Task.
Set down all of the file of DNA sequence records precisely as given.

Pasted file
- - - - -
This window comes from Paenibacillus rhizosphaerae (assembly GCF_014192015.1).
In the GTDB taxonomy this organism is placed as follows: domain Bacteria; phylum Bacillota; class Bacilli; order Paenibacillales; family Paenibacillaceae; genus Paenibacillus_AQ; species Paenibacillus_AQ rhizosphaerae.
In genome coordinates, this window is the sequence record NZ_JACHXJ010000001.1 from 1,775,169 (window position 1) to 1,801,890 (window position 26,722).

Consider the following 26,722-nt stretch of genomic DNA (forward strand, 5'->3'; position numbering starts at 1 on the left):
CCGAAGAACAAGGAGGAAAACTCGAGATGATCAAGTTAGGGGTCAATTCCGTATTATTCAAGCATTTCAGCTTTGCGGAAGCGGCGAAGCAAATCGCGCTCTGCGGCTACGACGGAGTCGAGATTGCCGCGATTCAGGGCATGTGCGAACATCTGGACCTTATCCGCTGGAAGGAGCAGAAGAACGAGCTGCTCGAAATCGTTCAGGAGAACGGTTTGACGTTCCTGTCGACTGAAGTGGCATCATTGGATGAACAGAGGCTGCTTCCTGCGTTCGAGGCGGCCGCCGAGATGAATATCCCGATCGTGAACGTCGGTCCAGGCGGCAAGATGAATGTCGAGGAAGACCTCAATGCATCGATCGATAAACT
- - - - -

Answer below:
This window comes from Paenibacillus rhizosphaerae (assembly GCF_014192015.1).
In the GTDB taxonomy this organism is placed as follows: domain Bacteria; phylum Bacillota; class Bacilli; order Paenibacillales; family Paenibacillaceae; genus Paenibacillus_AQ; species Paenibacillus_AQ rhizosphaerae.
In genome coordinates, this window is the sequence record NZ_JACHXJ010000001.1 from 1,775,169 (window position 1) to 1,801,890 (window position 26,722).

Consider the following 26,722-nt stretch of genomic DNA (forward strand, 5'->3'; position numbering starts at 1 on the left):
CCGAAGAACAAGGAGGAAAACTCGAGATGATCAAGTTAGGGGTCAATTCCGTATTATTCAAGCATTTCAGCTTTGCGGAAGCGGCGAAGCAAATCGCGCTCTGCGGCTACGACGGAGTCGAGATTGCCGCGATTCAGGGCATGTGCGAACATCTGGACCTTATCCGCTGGAAGGAGCAGAAGAACGAGCTGCTCGAAATCGTTCAGGAGAACGGTTTGACGTTCCTGTCGACTGAAGTGGCATCATTGGATGAACAGAGGCTGCTTCCTGCGTTCGAGGCGGCCGCCGAGATGAATATCCCGATCGTGAACGTCGGTCCAGGCGGCAAGATGAATGTCGAGGAAGACCTCAATGCATCGATCGATAAACT